Monday, September 6, 2010

Life is like enduro

I can't believe I haven't posted anything new since July 04.  Where did the summer go?

I got into a conversation about worry yesterday.  My friend was stressing about a trip later this month that could pose some personal challenges.  There would be people there from an old life and a different moral background, a lot of things that were familiar but no longer appropriate.  They were worrying about whether to go at all, whether to go alone or with someone, whether to take it as a character-building challenge and be a good example for everyone else.  I watched them change their mind, in print, twice in a single weekend.


I was reminded of a quote I've heard in church for years, that life is not a sprint but a marathon.  Neither of us run, so... "life is not a track day but an enduro".  I've ridden two track days at Virginia International Raceway.  By mid-afternoon, I knew the track so well that my last six lap times were all within 5 seconds of each other over a 2 mile circuit, in traffic.  Now, I'm not that great a race rider, so this reflects the nature of the game.


The pavement was perfect and clean, and I could see everything in front of me.  I was replaying each of the 17 turns in that track mentally over lunch and for weeks after.  It was predictable and controlled.  Honestly, I should have improved more.  Look at all that pavement...

The rider behind me was my instructor.  During one of my fastest laps, he passed me, in a turn, on the outside, waving one hand for me to follow him.  Puts all my stuff in perspective.

 
Then there's enduro.  I've been riding a lot of enduro this summer.  You're on a perfectly good trail and come to a fork, so you take it.  You round the curve through the trees and can finally see about 50 feet in front of you.  One side of the trail is exposed rocks and the other is dirt with a gully down the middle, and you are closing in fast.  The shoulder of the rock side is the face of the mountain; the shoulder of the dirt side is a cliff.  It's like this every few minutes all day, and it's the most fun I have in my life right now.


There are always choices.  There are occasionally choices that are life-changing, like cliffs and rock walls.  I've hit one rock wall, and I paid for it.  I've come within inches of the cliff a dozen times, but those don't really count.  On the trail mentioned above, I took the rock side.  I like rocks.  Around the bend, the gully crossed the trail and pinched me off.  I had to jump the gully (sideways across the trail, mind you) onto this narrow stretch of dirt with a cliff on the far side.  I felt one wheel actually skirt the edge.  That was only the midpoint of a long day's ride, too, so it wasn't like I could even dwell on it.  It wasn't a near-disaster, it was just "riding".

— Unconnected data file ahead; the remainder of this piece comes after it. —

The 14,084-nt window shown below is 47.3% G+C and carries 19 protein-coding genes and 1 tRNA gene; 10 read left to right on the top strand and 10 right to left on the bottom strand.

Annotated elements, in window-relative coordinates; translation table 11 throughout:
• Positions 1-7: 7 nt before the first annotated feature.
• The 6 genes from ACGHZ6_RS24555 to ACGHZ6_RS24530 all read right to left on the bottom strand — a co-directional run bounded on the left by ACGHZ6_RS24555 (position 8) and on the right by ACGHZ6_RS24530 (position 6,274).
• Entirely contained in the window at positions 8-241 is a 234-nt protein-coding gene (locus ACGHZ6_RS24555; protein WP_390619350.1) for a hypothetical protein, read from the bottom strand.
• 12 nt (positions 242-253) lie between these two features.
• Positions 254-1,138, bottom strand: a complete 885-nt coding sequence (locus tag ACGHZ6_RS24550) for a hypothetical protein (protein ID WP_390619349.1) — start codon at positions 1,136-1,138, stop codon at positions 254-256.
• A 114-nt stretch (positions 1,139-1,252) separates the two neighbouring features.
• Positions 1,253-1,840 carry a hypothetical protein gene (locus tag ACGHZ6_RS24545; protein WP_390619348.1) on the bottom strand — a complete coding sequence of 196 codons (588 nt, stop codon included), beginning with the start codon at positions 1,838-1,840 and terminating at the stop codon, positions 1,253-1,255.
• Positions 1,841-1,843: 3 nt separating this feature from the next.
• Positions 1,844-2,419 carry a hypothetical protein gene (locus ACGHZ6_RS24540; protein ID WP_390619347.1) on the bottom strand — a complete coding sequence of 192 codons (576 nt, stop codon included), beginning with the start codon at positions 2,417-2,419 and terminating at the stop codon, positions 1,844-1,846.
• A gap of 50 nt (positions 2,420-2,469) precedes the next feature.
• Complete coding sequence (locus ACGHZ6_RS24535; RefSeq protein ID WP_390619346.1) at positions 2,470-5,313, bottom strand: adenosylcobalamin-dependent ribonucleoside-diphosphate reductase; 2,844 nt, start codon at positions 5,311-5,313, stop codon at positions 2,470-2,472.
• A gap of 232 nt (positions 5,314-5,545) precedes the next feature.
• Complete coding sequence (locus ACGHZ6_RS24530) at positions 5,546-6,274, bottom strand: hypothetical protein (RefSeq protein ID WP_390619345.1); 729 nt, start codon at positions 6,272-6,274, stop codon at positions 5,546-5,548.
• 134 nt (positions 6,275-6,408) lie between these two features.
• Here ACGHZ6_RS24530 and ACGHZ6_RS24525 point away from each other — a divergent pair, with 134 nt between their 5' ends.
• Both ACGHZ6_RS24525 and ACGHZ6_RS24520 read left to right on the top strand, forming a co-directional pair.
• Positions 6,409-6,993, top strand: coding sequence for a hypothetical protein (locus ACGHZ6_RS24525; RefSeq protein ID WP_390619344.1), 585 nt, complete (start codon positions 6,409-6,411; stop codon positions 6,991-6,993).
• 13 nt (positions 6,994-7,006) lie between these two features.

Does any of that count as a bad decision?  I was a capable rider, and I did what I did on purpose.  I was taught once that, if your heart is committed to God and you have asked for direction and are actually a good listener, that what you do will be within God's plan. No finger of fire writing on the wall, no booming voice, just you acting as the hands and feet of God.  This isn't sacrilege; it's reflected in everything we do.  Here on Earth -- grin -- we call it "expertise". There's an axiom in athletic training that states "practice makes permanent".  Not "perfect", but "permanent", because you can practice things the right or wrong way.

I was in an off-road park with my wife one day, who is a talented flat-track racer but hates hill climbing.  Our trail through the woods had forks on each side marked "Hill Climb", so we went straight.  Around the bend, through the trees, the trail went straight up the hill.  I took a quick visual scan.  Clean, dusty rock about 5 feet wide on each side, eroded gully down the middle deeper than my wheels.  "Go left", stand up, throttle up, top of the hill with a goofy grin.  Never hesitated.  My wife got halfway up and hit a tree stump about 4 inches wide and high.  In a full 6 feet of clear, bare hillside, she found a stump the size of a coffee cup and tipped herself upside down in the gully.

It's a phenomenon we call "target fixation".  Target fixation is a panicked attention given to the object of our fear instead of the path around it.  Look where you want to go, not where you don't want to go.  If you go where you want to go, then distractions remain distractions instead of obstacles.  Dawn doesn't fixate at ALL on the street, but she hates hill climbing.  This is the reason I can go up a hill like a goat, on purpose, but trying to avoid the one big rock can be disastrous.  Observe.



When you've listened, then acted, listened, then acted, for long enough, you begin to act in the spirit of the law, the moral character behind the directions you've been listening to.  We can make mistakes because we're human, but our mistakes tend to be less catastrophe and more nuisance, and we recover from them better.  I believe there exists a "perfect line" sometimes, an best decision with the easiest outcome.  Other times, it is a matter of walking through the valley of the shadow of death without fear because I am not alone.

That picture of me looking down at my bike in the trail... I landed on my feet with the bike beneath me, and I rode home with a smile on my face.  My only screw-up was that I tried to stop and second-guess myself on a muddy, rocky slope because there was a fallen tree alongside the trail.  Not even "in" the trail.

I kid you not; if I'd have just kept going, I wouldn't have fallen in the first place.